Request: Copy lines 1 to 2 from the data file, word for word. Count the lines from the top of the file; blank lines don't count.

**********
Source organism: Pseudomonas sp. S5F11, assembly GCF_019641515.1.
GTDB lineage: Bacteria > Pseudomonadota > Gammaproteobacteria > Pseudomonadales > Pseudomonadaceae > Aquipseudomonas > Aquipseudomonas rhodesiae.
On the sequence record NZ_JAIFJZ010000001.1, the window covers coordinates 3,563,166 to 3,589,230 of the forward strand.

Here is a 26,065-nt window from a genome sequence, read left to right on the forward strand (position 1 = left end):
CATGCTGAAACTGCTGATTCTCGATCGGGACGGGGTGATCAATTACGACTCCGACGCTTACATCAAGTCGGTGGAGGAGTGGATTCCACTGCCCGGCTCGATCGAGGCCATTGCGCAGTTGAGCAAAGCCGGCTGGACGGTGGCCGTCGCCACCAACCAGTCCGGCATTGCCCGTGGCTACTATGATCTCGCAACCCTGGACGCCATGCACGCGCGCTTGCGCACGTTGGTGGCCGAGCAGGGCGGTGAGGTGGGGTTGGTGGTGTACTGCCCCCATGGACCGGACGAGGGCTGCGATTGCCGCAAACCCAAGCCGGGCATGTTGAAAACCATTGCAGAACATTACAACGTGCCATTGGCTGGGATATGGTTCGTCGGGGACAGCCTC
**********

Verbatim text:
Source organism: Pseudomonas sp. S5F11, assembly GCF_019641515.1.
GTDB lineage: Bacteria > Pseudomonadota > Gammaproteobacteria > Pseudomonadales > Pseudomonadaceae > Aquipseudomonas > Aquipseudomonas rhodesiae.